Allegedly, around $90,000 was accumulated using this method. This money, the indictment charges, was then used by Olmert, to pay for private trips for himself and his family, including flight upgrades to first class.
Baumwolspiner is alleged to have met every few months with Zaken, and later on also with Rizby Raz.
The indictment charges that at these meetings, which were held in Zaken’s office, Zaken, Baumwolspiner and Rizby Raz would examine the status of Olmert’s account at Rishon Tours.
Rizby Raz allegedly brought records she had prepared of Olmert’s travels including his real itineraries, payments collected from various organizations and details of private trips taken by the former prime minister and his family.
According to the indictment, the offset between the surplus monies from Olmert’s official trips and the debit balance of his private trips was allegedly initially covered up using debit balances in various private travel accounts.
In August 2004, Rishon Tours’ bookkeeping office allegedly opened an account card in the name of “Olmert Private” that was used to collect the excess public trip money and use it to cover private trips and upgrades.
The indictment charges that Olmert and his family flew abroad on dozens of private trips during 2002 to 2006, at a total cost of $100,000 – covered by surplus funds via Rishon Tours.
From the time Olmert became acting prime minister in January 2006, until he left office in March 2009, he refrained from going on trips abroad funded by private organizations, and the “Olmert Private” account at Rishon Tours had an outstanding balance of $11,000, all according to the indictment.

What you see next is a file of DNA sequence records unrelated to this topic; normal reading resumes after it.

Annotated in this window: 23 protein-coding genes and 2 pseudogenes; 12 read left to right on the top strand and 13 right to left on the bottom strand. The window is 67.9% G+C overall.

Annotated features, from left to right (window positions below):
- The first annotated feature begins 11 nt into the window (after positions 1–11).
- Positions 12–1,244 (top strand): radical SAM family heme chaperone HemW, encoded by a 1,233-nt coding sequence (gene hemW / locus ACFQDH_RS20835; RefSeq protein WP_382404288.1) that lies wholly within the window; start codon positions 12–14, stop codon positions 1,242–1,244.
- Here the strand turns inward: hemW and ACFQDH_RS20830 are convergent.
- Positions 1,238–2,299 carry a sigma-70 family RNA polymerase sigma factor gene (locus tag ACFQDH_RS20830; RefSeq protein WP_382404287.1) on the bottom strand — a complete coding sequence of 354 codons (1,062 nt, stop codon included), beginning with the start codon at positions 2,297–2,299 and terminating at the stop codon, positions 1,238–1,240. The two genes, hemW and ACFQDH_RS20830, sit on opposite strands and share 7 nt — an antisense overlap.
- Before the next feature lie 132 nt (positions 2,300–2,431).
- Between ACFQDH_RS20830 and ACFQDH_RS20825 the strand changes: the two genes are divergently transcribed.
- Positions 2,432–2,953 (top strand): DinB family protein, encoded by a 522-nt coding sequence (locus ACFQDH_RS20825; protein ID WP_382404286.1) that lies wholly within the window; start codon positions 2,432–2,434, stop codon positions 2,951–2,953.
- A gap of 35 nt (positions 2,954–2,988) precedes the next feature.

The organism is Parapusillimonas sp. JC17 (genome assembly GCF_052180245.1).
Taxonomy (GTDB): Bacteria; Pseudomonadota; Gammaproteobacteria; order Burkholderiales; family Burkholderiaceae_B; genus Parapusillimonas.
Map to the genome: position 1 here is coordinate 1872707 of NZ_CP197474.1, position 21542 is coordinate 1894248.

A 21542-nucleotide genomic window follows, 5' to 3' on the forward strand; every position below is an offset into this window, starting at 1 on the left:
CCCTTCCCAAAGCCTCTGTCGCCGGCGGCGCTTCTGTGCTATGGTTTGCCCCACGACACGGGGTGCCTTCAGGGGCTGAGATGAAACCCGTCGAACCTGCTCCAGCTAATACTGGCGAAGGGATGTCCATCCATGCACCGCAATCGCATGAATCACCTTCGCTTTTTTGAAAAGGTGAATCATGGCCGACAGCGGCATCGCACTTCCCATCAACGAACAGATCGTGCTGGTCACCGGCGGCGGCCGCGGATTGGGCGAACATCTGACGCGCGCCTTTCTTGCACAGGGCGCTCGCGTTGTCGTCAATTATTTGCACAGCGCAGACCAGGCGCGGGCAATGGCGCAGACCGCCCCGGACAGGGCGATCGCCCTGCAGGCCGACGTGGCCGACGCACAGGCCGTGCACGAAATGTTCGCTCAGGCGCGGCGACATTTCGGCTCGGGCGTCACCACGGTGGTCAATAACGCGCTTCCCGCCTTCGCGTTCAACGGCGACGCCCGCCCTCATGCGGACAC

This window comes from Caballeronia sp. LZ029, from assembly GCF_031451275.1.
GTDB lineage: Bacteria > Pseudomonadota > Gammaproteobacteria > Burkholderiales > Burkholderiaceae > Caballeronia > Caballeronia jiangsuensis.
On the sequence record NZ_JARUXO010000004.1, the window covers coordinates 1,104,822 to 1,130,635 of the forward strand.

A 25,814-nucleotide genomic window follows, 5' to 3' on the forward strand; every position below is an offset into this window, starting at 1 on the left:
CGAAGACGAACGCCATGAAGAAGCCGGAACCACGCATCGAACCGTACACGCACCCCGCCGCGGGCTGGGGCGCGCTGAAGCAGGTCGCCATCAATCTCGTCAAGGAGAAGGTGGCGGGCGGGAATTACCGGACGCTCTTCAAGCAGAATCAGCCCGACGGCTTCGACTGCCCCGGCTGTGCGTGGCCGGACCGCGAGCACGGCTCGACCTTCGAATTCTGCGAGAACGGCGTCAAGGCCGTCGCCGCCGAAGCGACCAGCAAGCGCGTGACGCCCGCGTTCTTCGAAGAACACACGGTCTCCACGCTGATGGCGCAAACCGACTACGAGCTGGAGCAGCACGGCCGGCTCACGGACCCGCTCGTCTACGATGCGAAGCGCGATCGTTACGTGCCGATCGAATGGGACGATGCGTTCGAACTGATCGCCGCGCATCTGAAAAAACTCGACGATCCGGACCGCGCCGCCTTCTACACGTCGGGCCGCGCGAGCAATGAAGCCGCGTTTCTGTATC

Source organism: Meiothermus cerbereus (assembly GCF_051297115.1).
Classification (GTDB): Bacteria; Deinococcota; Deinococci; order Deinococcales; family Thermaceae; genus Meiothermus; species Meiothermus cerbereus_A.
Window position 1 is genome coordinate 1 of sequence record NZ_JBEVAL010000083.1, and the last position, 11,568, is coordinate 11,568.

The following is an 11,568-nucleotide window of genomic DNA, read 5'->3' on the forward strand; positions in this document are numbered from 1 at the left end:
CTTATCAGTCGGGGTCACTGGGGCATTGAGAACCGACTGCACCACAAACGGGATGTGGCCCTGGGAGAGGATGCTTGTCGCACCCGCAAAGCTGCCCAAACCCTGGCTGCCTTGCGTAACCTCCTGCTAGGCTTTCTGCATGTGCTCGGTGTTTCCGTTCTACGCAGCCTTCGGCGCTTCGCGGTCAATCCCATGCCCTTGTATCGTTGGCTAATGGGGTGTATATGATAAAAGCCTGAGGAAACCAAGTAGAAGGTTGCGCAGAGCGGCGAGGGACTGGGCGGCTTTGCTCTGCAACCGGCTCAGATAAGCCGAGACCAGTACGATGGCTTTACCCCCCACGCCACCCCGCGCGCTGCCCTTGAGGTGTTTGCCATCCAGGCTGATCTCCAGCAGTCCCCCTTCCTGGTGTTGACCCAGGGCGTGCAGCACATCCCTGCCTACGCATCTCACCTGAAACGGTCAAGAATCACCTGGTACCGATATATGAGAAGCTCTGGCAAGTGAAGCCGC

However, from then until October 2007, Olmert’s son Ariel allegedly traveled abroad several times and continued to charge the “Olmert Private” account, to the sum of $2,741.
In May 2007, Baumwolspiner is alleged to have met Olmert, who transferred five checks totaling NIS 12,460 to Rishon Tours, covering about a quarter of the outstanding balance, the indictment charges.
According to the indictment, the remainder of the outstanding sum was covered by Rishon Tours in December 2007, when Baumwolspiner is alleged to have ordered his staff to transfer monies from other customers’ accounts, without their knowledge or consent.
Baumwolspiner’s attorneys, Ruth Litvak and Motti Lazar, said on Thursday that Baumwolspiner was a “pawn of powerful individuals,” adding that they were convinced he would be acquitted of all charges.
“Mr. Baumwolspiner’s file has been lying in the state attorney’s office for more than three years. They chose not to make a decision on it even though indictments were filed against all the other individuals connected to this affair,” Litvak said. “Now, as Ehud Olmert’s trial is reaching an end, the state attorney’s office decides to bring [Baumwolspiner] to trial.”
In his own trial in the Jerusalem District Court, Olmert has denied doublebilling organizations for trips abroad. Under crossexamination in July, the former prime minister said he had thought the balance of his Rishon Tours account would have been covered by extensive air miles accumulated during numerous first-class flights overseas.
In testimony to the court in June, Olmert maintained that Zaken would inform him whenever he owed Rishon Tours money and that he believed he had paid for his private trips. He also stated that he believed his family was eligible to fly using air miles.